We must try our hardest to keep the system functioning and adaptable for as long as possible. I am trying to get my head around these issues and would appreciate input from others who are thinking about the problem.

Editorial Notes: I think learning about medicinal plants will be very important in the long run, as they apparently were in Cuba after their own 'Peak Oil' (see excerpt below). But I also agree with Dr Barson's comments on natural and holistic therapies as not always scientifically proven, and often questionable. Holistic healthcare (as opposed to therapy or medicine) might be considered more broadly as something which informs building codes, food security policy, environmental policy, education, economic policies, etc. indeed most of the aspects of regional planning -- and this approach would seem to have quite a lot to offer an energy scarce world. David Suzuki recently interviewed Dr. Fernando Funes Sr. a researcher at the Pasture and Forage Institute (IIPF) in Havana about Cuban agriculture and health care in the 'Special Period' of oil shortages:
HOW DID THE SPECIAL PERIOD AFFECT MEDICINE? I haven't told you anything about the human health. This movement is connected with health. We encourage the movement in support of the use of medicinal plants or green medicine. We had a great support from the army at that time. The army was the first to start this movement. No one could ever imagine such a thing as the army is always seen as the destroyer or as war makers. Well the Cuban army started this so wonderful movement, which is the use of plants to save human lives. Because we ran out of aspirin in Cuba. It's not only that we didn't have food but also we were out of medicines, so we noticed that wild marjoram was good for well breathing or that some other give us relief from rash in the skin and other were good for some other illnesses. Then the army played an important role, afterwards it was handed to the Ministry of Agriculture. So we made a great production of medicinal plants as in Cuba they were produce only with a preventive approach we also use it with curative purposes. As our concept upon medicinal plants was very different from this modern drugs as they are nowadays, it's like preparing men for his body to be... even though Cubans life expectancy is around 67 years old, even with all these problems we have had and I think that with all this latest news we are about 76 years. This life expectancy thing is something to be taken into account. I also believe that this movement has a lot of followers throughout the country. It's something Cuba can show to the world and share even with more developed countries such as Canada and that how many other countries can modesty learn from Cuba. From things we can do in a more efficient way, more economical and on top of that healthier which is also very important. It's also compatible with the environment without having to use oil or the fossil energy which is being wasted out, and also the subsoil contamination under process, as well as the air and our environment.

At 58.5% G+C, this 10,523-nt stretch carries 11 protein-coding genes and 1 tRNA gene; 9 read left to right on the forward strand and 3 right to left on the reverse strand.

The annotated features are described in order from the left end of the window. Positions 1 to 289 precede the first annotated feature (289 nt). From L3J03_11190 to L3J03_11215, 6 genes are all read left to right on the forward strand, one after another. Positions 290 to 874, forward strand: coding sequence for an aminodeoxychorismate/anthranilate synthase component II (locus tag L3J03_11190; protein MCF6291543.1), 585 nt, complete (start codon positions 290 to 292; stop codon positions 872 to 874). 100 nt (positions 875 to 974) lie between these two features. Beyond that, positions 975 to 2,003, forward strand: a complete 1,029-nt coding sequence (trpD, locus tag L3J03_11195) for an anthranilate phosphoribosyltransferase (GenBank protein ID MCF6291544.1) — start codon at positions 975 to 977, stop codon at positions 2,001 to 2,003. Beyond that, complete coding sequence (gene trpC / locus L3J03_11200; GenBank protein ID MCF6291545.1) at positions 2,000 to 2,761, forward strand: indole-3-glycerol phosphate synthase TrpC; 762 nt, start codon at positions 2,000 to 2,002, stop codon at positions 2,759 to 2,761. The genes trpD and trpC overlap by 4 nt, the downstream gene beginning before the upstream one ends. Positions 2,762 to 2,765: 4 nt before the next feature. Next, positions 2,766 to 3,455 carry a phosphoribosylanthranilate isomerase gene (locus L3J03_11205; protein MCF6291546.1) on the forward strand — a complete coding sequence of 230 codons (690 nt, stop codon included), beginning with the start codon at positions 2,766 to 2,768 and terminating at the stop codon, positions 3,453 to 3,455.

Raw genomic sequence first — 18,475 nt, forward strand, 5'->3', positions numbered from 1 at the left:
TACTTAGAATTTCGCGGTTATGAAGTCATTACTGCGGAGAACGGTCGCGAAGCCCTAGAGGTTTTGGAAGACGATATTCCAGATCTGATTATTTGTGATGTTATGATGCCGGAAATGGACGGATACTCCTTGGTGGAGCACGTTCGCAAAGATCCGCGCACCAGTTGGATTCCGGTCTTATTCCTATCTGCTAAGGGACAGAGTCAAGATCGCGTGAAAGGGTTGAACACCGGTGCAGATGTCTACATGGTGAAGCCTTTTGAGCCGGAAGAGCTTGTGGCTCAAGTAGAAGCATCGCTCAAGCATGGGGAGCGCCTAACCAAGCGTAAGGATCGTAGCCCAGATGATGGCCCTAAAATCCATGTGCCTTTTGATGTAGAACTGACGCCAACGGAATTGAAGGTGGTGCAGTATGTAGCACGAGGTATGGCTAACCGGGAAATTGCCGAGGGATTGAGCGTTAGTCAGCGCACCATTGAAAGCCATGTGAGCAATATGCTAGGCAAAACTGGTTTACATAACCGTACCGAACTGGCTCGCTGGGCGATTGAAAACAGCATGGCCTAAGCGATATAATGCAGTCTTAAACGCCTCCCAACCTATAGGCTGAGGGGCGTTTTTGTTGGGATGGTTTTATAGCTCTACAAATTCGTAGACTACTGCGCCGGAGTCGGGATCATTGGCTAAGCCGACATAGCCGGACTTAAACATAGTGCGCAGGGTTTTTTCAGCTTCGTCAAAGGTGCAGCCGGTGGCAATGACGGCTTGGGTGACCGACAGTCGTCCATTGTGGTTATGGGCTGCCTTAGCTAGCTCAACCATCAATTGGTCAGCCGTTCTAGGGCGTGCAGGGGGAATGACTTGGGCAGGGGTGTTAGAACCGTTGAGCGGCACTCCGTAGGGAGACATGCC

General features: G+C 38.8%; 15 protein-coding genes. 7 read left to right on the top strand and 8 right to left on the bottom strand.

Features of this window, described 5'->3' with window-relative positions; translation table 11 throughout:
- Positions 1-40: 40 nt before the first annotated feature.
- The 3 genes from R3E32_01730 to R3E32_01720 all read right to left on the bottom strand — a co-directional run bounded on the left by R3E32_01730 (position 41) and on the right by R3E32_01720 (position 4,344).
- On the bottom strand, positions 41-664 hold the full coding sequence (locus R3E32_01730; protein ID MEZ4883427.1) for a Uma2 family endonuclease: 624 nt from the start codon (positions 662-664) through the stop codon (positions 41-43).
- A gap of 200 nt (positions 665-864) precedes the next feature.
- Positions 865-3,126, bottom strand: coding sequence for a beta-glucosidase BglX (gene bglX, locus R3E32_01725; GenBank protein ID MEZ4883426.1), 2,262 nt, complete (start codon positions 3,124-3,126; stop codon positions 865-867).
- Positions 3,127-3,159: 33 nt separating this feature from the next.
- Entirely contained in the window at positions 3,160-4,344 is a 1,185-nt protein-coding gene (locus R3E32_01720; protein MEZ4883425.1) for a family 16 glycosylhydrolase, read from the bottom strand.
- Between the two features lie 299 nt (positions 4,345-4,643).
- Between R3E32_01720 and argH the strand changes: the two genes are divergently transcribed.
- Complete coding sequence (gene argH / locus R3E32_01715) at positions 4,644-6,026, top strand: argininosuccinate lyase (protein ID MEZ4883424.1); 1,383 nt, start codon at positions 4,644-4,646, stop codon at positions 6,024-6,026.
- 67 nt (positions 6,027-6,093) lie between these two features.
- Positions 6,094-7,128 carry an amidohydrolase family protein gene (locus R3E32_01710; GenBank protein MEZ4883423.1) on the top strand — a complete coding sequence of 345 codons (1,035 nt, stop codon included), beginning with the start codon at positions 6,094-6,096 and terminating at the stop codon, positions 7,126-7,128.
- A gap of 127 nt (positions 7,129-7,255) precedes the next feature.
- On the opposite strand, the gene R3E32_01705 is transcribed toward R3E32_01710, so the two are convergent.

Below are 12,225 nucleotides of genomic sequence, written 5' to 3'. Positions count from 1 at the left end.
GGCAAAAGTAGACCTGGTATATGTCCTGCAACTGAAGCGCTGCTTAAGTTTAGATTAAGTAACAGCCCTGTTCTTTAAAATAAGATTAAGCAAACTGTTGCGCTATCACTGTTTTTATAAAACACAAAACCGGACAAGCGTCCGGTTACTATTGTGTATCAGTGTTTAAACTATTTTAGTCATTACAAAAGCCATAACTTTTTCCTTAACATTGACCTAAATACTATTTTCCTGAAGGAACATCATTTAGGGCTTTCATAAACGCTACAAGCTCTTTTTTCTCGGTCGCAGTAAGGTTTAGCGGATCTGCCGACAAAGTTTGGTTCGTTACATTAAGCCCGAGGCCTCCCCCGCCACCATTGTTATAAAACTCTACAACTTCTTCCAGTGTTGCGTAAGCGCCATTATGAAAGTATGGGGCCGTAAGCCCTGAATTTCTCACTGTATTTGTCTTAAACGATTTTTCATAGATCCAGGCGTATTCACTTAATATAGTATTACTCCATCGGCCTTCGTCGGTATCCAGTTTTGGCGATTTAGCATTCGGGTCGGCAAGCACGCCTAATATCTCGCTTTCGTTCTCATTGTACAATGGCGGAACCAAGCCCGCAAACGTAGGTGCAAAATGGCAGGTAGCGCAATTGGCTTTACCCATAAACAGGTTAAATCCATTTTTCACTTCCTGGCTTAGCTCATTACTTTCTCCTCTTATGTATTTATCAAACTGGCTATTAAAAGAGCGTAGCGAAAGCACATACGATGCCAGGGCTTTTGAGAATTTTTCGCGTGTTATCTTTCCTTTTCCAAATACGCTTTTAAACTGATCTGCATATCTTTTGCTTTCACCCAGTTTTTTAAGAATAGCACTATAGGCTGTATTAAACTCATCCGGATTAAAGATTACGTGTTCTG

-AF